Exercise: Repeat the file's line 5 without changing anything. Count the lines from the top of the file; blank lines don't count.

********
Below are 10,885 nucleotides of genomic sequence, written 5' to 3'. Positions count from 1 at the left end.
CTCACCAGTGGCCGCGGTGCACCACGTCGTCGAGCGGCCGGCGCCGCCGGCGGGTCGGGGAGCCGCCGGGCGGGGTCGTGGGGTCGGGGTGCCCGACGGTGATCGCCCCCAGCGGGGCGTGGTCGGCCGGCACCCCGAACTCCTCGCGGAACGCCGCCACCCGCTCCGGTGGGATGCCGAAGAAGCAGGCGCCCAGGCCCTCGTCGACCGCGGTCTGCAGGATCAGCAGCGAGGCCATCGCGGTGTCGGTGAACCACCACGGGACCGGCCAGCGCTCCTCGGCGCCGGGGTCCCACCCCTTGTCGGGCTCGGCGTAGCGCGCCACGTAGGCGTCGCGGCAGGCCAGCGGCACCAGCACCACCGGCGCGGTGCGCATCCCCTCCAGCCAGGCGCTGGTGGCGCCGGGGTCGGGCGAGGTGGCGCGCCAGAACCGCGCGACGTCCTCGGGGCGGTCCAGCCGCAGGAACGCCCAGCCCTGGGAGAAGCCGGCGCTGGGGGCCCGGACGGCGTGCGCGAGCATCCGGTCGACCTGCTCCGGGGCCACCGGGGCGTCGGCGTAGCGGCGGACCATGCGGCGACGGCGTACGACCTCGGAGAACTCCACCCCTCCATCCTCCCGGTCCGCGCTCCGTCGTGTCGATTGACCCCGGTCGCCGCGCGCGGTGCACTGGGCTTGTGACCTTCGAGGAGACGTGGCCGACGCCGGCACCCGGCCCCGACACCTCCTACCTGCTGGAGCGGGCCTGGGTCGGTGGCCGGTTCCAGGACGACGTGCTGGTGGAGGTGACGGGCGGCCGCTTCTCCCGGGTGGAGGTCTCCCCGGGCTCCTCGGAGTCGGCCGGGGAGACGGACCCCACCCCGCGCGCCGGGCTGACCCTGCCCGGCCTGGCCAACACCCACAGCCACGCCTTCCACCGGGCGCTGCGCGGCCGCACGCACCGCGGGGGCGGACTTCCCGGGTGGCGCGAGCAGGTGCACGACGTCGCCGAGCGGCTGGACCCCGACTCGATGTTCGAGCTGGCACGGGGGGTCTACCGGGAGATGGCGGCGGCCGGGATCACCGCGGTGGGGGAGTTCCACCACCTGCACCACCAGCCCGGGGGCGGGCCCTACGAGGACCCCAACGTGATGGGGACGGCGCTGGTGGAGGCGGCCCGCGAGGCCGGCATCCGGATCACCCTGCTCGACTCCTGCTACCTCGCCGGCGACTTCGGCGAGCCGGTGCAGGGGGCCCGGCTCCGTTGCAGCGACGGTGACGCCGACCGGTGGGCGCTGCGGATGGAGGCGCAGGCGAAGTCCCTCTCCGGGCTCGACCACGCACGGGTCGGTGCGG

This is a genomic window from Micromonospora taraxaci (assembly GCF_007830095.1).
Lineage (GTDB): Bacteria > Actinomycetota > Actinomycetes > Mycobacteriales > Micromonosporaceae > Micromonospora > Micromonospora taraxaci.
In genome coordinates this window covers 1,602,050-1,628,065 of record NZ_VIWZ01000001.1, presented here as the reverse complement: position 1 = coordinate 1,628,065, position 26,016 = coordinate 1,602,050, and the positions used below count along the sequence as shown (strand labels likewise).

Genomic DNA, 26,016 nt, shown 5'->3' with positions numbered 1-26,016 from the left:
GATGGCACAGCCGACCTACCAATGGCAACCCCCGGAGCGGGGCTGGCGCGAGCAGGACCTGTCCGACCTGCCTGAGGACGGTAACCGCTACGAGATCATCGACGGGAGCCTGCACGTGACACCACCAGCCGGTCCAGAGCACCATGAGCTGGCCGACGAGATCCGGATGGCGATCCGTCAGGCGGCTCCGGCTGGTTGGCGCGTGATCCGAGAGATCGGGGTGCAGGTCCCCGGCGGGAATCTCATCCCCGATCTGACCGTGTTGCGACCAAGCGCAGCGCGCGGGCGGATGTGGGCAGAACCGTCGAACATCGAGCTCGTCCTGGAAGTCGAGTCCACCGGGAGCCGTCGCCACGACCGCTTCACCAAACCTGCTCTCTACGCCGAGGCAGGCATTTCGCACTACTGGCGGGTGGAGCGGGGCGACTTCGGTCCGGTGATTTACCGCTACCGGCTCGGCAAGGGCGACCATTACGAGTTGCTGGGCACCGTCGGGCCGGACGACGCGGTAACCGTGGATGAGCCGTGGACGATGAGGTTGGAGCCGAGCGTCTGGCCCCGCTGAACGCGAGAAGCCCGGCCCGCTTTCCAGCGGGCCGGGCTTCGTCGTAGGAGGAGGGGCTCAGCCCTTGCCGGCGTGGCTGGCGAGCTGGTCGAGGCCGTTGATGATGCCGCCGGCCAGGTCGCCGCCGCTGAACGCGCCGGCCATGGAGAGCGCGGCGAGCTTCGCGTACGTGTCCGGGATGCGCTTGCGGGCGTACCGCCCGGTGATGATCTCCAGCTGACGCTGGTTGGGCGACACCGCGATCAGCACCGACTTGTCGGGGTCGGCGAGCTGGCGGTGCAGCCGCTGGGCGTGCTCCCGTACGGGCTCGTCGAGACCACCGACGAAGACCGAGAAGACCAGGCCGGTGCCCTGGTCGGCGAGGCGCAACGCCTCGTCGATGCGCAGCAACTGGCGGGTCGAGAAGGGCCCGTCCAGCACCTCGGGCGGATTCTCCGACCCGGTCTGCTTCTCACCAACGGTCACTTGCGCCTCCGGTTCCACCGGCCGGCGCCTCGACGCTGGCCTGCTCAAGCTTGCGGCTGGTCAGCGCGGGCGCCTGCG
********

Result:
In genome coordinates this window covers 1,602,050-1,628,065 of record NZ_VIWZ01000001.1, presented here as the reverse complement: position 1 = coordinate 1,628,065, position 26,016 = coordinate 1,602,050, and the positions used below count along the sequence as shown (strand labels likewise).